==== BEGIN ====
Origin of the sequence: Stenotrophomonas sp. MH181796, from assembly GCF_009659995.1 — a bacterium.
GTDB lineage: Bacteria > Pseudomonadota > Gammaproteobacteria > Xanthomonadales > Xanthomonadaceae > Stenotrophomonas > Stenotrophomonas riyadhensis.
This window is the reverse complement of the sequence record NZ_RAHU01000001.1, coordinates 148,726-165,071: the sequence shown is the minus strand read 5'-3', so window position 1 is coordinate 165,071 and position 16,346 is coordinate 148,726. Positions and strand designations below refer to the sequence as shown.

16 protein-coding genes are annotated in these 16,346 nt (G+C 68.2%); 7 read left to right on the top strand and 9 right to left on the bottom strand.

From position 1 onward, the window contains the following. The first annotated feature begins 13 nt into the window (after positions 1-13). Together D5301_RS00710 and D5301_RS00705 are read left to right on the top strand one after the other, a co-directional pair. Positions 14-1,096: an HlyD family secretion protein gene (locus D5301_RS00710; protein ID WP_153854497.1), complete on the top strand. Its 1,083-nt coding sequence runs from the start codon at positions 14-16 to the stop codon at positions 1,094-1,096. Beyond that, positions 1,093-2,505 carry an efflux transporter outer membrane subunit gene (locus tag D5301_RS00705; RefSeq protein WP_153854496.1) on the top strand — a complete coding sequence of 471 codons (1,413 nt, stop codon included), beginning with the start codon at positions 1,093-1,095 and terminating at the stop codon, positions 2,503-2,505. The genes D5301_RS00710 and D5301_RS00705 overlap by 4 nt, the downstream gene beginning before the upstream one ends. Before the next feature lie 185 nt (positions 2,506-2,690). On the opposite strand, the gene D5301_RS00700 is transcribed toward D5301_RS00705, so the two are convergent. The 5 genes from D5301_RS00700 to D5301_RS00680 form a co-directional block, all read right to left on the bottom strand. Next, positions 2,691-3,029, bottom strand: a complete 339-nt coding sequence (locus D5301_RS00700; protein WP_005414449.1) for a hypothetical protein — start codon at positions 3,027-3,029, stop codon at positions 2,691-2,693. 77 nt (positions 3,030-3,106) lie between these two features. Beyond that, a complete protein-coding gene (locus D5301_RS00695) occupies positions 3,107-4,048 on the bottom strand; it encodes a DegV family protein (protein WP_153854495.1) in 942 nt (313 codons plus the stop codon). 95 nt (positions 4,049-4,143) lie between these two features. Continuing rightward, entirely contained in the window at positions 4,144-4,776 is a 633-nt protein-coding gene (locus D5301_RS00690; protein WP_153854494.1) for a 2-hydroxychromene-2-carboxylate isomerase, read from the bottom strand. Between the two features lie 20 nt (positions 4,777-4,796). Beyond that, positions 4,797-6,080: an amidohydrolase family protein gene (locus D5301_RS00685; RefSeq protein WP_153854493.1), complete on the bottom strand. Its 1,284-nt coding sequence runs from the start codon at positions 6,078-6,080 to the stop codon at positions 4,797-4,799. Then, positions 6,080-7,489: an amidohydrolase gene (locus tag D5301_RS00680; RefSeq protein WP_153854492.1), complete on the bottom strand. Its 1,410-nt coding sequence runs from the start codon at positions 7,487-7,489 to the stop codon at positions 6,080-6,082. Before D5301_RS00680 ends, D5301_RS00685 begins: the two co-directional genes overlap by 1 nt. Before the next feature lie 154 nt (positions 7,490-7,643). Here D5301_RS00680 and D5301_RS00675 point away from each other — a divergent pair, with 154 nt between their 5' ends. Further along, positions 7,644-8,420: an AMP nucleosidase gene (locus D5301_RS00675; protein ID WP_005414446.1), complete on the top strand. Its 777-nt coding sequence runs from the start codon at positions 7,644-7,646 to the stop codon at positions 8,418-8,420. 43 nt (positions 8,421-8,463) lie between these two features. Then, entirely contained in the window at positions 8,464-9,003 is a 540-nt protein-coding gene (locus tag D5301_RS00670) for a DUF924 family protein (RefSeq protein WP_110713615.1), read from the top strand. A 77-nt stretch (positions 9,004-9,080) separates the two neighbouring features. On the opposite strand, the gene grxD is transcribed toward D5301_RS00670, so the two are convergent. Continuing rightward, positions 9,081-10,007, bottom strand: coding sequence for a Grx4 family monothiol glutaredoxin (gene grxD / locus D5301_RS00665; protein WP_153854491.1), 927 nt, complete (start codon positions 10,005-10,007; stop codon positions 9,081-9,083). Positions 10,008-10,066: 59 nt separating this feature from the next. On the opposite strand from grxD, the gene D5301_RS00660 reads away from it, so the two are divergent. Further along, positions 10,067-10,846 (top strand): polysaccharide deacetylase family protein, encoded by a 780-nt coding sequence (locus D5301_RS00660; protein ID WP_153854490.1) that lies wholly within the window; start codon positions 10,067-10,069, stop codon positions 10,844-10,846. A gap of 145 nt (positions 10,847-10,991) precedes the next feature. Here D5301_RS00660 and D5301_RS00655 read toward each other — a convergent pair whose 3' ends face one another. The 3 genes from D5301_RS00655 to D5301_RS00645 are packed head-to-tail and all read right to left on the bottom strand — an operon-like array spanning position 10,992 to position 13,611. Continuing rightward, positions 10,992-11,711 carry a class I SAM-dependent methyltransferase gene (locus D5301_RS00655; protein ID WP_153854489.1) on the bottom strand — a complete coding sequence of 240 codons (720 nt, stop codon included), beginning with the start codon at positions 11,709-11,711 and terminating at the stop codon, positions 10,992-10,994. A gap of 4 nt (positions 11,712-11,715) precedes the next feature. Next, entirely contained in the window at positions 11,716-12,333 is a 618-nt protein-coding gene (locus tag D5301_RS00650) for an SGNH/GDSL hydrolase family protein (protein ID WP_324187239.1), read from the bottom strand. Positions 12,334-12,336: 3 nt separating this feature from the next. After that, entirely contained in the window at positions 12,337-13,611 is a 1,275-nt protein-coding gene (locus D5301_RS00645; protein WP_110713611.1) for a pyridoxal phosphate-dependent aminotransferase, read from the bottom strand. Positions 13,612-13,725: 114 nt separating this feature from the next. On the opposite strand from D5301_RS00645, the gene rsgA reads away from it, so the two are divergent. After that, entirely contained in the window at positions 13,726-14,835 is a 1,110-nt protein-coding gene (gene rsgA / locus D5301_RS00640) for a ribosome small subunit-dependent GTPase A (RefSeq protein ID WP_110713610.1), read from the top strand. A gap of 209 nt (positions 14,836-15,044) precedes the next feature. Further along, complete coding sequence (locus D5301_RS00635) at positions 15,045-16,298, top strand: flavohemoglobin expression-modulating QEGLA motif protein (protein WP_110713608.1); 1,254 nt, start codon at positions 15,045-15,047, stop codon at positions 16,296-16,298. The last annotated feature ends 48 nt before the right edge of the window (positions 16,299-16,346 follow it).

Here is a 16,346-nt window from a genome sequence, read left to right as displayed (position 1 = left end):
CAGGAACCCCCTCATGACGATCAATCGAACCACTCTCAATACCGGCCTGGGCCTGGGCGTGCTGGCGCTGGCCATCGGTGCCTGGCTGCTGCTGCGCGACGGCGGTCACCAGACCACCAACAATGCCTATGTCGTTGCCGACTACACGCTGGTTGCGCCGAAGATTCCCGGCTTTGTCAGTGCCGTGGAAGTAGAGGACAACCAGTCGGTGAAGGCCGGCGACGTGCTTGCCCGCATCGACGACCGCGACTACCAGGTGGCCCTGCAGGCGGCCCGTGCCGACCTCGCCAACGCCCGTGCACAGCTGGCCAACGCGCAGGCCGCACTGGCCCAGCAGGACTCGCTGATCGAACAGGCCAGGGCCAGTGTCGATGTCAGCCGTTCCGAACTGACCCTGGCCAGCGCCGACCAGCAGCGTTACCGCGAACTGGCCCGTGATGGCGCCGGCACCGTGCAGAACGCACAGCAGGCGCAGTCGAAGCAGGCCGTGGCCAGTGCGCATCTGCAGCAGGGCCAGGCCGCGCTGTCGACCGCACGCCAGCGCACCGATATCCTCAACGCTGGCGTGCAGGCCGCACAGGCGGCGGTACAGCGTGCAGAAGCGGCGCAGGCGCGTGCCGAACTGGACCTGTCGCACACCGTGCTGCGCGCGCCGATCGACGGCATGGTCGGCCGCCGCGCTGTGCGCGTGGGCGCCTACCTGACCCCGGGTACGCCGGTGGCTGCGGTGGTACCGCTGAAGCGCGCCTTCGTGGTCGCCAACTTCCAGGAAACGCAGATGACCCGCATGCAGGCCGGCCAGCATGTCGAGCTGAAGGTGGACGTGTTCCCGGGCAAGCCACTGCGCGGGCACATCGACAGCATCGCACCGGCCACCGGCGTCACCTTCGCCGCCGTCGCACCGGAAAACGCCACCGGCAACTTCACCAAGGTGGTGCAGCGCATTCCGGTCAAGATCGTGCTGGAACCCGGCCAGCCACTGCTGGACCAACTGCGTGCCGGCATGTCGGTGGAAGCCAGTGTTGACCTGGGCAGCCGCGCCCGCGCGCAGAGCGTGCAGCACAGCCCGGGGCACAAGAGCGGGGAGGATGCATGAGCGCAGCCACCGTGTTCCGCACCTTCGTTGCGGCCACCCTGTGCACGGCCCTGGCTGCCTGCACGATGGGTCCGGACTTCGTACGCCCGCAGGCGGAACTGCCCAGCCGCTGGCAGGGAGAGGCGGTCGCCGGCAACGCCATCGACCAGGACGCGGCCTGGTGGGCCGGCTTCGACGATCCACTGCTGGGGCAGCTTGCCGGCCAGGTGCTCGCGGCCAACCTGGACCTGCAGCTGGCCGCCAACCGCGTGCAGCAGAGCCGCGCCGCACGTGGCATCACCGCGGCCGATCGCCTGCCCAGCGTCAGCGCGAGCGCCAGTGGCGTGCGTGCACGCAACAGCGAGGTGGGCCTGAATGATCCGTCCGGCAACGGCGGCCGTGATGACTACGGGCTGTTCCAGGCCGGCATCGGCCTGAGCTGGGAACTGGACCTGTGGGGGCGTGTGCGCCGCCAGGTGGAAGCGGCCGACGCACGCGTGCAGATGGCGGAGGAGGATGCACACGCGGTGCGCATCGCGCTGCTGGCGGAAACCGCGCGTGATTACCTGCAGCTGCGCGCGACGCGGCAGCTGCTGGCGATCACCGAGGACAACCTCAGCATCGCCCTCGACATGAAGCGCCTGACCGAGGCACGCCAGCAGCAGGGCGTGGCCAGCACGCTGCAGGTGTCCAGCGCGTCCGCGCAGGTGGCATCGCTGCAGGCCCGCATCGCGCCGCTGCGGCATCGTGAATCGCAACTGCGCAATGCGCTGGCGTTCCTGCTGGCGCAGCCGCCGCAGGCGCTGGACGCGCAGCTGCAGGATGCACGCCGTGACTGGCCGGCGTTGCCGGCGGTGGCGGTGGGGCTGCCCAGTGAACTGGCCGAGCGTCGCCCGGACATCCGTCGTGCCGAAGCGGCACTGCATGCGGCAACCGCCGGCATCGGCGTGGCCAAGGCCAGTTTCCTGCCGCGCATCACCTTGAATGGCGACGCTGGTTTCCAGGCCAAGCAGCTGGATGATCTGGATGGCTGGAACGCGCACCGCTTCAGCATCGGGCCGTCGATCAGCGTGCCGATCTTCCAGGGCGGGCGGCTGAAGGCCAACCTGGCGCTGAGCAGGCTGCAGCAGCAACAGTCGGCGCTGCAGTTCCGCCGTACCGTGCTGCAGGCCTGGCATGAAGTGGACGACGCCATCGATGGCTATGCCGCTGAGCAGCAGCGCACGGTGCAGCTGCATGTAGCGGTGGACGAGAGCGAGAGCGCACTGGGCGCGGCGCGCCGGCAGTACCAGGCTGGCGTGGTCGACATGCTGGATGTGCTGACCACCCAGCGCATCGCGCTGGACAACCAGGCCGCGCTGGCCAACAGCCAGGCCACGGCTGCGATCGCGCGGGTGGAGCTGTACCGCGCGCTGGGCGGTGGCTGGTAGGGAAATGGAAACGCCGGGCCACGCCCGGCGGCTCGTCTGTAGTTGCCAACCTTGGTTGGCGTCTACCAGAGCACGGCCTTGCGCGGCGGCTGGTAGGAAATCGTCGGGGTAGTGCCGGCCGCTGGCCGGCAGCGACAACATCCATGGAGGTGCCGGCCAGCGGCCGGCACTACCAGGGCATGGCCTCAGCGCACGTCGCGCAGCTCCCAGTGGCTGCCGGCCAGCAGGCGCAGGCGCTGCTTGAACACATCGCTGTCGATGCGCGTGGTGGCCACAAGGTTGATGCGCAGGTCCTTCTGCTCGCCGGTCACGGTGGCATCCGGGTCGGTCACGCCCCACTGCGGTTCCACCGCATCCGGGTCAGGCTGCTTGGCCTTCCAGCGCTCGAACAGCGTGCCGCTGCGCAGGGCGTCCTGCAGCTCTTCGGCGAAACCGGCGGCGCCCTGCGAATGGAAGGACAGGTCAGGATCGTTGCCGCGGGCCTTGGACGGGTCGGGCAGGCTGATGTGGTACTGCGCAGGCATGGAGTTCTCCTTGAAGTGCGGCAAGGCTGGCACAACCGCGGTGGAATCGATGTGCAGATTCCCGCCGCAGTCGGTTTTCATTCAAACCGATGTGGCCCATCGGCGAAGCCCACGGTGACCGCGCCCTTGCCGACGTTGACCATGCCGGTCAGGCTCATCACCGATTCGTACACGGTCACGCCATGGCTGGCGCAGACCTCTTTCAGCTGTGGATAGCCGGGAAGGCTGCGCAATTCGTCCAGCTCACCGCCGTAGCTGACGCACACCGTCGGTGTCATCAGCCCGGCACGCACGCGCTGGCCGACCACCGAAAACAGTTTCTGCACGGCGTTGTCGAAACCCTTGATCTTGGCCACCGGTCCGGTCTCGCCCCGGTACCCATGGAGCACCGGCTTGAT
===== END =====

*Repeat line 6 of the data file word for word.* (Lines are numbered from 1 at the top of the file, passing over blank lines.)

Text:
Here is a 16,346-nt window from a genome sequence, read left to right as displayed (position 1 = left end):